And perhaps surprisingly, it isn’t the names of the ten ladies sitting with Mark Webber there! With the British Grand Prix only just over the horizon, and Goodwood’s Festival Of Speed fast approaching, I thought it would be good to list some of the most essential items you need when venturing out to a circuit. As it is at the moment, the UK weather is fairly unpredictable, so I imagine it can be in other countries too. And with circuits often located in the middle of nowhere and simple necessities costing around about the same as my mortgage once inside the track, you don’t want to be forgetting anything.
Bottled water or hydrating drink are top of the list for a reason – they cost a packet once inside. Not all venues allow such items to be taken in (often outside music gigs), but I’m yet to get stopped at a circuit for taking a bottle of mineral water in with me. The benefits of having water are obvious, particularly if the sun decides to come out and play.
Strong, comfortable shoes are another essential. People often don’t realise just how much walking they have to do once at a circuit. The car park is usually a hike all to itself, and once inside there is likely to be a long trek to wherever you need to be.
Be sure to pack a lightweight waterproof. The worst thing about being outside is when it starts to rain. Great for racing, less so for health and happiness.
- Sun Protection
This includes sunglasses, hat and lotion. It’s no good being at a race but unable to see anything because of the sun’s glare, and I think lotion is pretty much common sense these days. What is it the Australians say? Slip, slop and slap!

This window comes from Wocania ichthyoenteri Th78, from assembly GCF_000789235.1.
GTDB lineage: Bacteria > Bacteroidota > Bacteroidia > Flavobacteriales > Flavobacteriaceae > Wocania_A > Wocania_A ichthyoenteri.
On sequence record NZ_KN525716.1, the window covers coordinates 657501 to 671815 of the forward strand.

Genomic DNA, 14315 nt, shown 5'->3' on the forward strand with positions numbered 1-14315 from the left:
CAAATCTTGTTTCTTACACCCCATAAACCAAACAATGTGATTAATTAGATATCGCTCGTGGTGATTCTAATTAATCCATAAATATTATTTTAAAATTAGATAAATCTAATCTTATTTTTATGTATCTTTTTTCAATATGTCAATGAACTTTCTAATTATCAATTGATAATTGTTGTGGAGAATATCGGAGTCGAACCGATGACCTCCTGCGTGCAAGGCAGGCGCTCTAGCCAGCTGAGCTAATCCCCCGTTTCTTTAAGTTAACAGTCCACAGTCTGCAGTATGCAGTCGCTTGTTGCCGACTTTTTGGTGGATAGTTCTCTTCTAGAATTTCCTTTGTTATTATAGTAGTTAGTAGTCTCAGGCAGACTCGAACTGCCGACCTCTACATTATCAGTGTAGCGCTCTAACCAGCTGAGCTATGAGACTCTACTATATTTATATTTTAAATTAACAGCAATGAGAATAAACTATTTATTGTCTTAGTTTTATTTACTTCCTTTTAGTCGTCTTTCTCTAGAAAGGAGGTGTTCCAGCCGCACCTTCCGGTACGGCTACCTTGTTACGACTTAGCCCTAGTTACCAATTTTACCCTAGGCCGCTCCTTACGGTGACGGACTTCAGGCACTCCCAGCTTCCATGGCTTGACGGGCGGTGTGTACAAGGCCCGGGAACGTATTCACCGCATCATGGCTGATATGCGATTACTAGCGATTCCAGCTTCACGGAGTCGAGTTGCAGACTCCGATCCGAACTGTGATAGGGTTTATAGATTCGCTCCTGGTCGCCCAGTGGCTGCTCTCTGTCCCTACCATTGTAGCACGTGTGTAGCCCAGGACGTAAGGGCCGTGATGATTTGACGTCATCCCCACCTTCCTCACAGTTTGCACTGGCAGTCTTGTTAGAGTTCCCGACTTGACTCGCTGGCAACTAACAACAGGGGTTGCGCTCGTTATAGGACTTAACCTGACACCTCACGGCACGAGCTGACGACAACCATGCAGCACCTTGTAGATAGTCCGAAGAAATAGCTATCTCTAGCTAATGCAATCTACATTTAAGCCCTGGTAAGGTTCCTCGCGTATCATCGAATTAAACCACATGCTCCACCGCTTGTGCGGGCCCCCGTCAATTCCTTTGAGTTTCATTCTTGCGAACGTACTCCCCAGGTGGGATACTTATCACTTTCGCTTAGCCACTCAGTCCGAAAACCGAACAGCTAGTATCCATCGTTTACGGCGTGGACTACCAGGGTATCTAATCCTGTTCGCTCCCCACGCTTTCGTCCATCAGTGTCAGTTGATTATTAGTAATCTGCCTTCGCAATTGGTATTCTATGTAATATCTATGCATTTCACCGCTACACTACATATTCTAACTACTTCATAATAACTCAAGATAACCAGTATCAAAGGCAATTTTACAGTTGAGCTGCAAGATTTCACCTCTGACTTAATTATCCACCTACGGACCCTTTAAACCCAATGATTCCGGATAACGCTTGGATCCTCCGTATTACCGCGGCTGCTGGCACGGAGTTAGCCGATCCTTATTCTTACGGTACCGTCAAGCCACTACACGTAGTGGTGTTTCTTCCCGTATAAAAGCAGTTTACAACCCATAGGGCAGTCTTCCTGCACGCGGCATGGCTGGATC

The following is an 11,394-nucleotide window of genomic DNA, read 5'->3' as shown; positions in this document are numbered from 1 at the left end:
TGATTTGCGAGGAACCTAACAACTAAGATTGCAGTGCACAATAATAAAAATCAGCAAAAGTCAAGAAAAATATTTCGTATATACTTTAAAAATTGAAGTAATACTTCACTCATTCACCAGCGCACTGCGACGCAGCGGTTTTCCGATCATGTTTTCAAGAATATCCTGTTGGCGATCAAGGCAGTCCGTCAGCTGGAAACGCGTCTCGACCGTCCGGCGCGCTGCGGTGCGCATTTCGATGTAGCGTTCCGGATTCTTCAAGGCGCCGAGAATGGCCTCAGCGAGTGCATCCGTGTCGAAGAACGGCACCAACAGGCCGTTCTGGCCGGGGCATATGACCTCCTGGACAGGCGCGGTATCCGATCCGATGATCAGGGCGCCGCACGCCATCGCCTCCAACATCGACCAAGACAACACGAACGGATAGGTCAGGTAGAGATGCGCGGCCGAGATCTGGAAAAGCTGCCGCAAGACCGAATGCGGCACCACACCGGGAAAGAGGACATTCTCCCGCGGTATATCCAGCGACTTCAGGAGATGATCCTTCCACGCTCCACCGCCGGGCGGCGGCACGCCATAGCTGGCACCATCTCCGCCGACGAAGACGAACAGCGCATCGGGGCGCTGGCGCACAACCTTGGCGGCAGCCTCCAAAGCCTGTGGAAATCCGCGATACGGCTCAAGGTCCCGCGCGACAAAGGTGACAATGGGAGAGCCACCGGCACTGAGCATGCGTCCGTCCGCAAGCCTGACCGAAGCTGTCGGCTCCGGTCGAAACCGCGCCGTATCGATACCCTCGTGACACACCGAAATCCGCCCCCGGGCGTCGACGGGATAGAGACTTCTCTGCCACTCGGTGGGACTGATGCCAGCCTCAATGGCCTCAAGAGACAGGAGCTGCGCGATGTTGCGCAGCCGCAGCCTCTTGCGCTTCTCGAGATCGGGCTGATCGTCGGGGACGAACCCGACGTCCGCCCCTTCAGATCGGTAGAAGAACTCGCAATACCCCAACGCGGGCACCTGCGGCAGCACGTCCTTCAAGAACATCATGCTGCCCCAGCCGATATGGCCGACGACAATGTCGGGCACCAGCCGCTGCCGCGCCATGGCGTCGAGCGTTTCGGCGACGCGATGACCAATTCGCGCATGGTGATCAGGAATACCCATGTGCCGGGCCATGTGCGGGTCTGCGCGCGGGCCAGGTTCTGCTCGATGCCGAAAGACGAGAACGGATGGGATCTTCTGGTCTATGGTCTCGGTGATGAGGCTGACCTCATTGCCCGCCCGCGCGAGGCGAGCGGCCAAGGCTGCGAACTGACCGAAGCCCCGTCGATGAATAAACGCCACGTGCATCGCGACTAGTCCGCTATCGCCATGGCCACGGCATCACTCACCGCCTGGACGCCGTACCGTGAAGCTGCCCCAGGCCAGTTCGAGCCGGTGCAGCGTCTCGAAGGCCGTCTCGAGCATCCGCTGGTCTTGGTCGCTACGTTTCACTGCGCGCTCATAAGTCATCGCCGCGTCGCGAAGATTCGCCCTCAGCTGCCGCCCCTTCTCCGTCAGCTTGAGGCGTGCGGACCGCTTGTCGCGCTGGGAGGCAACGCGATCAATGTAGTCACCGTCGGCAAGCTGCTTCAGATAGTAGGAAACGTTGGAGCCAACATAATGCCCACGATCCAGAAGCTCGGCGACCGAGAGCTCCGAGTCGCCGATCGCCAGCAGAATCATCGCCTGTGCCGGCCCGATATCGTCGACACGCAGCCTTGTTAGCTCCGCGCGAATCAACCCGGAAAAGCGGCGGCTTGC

The mobile phone has become an essential in this day and age, and just about everybody owns one. If your in a group at a large crowded place, means of communication is a no-brainer, and mobile phones these days often come with built-in cameras and radios. Tune it into Radio 5Live if you don’t have the next thing on the list. Also, some mobiles have internet access so you can keep up to date with breaking news while at the track.
- Kangaroo TV
Okay, strictly speaking you need to get these at the circuit, but according to Sidepodcast, they are simply awesome. Go listen to their podcast which details their experiences of the device at Silverstone last year. And I’ve just found you may be able to reserve one online. Check out their website for more details.
It’s low down on the list because these photographs are available on the internet. But sometimes there’s nothing better than taking a shot yourself, even if you aren’t as good as Darren Heath. A word of warning though; be sure to know how to use a camera before taking it to a race. Practice taking photos fast moving objects, like cars on the road (bear in mind your safety) and get used to how your camera behaves at taking these pictures. Also, depending on where you are sitting, a zoom function or lens might prove useful.